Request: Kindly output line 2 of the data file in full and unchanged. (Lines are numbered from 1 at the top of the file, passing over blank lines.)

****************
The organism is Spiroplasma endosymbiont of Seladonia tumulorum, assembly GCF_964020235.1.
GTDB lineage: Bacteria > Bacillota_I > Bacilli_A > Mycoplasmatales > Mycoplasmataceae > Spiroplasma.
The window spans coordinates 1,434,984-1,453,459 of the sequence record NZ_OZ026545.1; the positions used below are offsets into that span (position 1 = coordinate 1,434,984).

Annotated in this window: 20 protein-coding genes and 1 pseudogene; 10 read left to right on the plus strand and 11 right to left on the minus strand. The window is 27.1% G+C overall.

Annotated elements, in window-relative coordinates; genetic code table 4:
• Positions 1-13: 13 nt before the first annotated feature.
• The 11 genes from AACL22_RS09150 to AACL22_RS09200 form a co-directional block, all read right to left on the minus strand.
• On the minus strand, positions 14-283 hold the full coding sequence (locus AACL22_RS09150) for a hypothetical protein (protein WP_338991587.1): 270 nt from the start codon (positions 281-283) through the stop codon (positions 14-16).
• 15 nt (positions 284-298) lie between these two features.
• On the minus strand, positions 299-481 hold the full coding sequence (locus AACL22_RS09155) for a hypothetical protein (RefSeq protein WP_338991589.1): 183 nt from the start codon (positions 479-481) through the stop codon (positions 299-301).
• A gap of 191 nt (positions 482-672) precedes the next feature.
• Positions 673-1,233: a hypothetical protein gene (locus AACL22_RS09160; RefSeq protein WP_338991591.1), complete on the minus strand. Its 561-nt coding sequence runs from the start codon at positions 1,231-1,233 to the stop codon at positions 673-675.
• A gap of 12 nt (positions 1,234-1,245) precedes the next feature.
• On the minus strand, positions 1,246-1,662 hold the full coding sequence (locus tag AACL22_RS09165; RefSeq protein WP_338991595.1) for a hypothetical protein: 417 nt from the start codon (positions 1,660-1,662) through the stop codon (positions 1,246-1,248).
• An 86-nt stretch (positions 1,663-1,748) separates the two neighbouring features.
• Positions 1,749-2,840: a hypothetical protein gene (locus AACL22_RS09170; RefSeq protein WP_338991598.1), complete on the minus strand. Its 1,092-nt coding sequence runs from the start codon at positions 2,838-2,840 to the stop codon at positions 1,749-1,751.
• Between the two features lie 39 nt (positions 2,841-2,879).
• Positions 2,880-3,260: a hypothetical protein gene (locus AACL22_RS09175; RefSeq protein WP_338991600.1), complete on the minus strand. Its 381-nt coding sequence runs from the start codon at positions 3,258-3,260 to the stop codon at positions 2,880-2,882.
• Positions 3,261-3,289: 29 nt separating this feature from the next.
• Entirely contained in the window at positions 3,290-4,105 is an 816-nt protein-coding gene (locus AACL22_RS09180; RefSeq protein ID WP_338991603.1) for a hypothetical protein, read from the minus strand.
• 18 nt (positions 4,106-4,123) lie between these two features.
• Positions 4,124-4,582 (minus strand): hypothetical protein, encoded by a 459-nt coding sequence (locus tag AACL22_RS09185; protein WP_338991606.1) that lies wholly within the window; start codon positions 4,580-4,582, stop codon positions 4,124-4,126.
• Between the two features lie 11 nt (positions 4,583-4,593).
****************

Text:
GTDB lineage: Bacteria > Bacillota_I > Bacilli_A > Mycoplasmatales > Mycoplasmataceae > Spiroplasma.